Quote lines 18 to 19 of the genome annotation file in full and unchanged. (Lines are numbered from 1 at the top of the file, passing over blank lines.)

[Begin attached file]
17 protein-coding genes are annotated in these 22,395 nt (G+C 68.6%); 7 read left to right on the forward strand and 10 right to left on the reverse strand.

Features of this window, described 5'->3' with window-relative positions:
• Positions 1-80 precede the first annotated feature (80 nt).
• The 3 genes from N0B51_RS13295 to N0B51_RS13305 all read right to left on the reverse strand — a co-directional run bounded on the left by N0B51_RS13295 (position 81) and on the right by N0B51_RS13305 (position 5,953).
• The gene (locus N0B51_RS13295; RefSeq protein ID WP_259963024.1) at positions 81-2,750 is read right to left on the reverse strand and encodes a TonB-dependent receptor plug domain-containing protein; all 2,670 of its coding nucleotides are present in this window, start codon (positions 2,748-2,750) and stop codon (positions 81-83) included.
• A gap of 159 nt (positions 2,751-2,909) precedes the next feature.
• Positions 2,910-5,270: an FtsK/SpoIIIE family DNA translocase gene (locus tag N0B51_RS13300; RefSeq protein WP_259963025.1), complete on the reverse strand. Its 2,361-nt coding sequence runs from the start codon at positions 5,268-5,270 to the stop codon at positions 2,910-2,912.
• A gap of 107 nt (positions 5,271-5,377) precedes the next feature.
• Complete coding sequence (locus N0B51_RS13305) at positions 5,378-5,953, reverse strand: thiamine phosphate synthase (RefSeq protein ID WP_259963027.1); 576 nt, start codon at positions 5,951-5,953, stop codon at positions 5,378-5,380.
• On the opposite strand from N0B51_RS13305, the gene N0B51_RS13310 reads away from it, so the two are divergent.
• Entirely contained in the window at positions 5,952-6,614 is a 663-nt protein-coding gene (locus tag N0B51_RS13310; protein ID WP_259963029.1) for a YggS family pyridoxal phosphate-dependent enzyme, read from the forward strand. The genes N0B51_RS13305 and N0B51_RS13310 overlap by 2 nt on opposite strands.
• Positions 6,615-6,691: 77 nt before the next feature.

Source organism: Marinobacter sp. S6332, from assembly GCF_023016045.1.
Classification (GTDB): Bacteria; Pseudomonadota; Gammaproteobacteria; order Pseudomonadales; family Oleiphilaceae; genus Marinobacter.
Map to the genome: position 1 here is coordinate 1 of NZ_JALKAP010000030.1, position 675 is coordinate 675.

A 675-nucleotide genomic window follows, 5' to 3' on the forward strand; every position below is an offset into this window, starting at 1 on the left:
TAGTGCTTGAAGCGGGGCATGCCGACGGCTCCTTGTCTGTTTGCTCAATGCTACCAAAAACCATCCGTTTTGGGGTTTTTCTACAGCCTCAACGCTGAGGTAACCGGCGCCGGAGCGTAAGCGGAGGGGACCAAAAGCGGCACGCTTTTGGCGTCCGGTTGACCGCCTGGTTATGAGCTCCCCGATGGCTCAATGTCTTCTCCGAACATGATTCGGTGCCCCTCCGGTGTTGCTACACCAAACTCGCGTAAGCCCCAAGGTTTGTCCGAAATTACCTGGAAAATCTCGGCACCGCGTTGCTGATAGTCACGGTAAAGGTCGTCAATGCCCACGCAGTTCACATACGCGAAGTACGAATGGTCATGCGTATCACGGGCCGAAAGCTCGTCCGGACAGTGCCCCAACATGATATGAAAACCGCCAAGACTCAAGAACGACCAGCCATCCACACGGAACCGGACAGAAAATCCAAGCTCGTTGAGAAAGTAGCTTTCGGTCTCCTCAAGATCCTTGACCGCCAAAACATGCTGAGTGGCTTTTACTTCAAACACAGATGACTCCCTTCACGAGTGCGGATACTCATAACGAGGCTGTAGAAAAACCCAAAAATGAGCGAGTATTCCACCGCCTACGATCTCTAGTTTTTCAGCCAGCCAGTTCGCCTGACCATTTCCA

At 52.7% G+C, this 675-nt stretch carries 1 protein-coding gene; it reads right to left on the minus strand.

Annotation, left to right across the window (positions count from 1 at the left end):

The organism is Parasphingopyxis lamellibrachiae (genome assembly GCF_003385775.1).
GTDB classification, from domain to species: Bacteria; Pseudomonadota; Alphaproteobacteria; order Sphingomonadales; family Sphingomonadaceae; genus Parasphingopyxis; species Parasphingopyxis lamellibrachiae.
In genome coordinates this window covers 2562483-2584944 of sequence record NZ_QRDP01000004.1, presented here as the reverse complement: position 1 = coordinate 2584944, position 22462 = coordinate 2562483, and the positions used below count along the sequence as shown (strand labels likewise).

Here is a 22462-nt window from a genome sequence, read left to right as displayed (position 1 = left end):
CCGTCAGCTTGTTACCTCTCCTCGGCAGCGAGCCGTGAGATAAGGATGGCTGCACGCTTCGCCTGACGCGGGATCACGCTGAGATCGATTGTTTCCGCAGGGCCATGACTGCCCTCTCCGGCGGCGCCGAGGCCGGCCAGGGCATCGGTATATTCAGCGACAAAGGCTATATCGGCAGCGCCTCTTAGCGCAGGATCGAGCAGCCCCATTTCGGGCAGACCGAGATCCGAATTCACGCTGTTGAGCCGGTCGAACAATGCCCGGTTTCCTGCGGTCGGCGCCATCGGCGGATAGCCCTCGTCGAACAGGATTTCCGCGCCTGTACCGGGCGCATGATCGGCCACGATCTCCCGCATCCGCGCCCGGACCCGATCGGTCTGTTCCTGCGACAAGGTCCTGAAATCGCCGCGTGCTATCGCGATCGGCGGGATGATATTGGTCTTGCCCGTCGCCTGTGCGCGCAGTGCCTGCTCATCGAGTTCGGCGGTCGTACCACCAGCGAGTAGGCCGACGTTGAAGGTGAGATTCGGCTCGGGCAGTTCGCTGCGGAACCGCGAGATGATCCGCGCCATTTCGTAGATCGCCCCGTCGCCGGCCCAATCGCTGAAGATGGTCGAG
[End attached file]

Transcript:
At 52.7% G+C, this 675-nt stretch carries 1 protein-coding gene; it reads right to left on the minus strand.

Annotation, left to right across the window (positions count from 1 at the left end):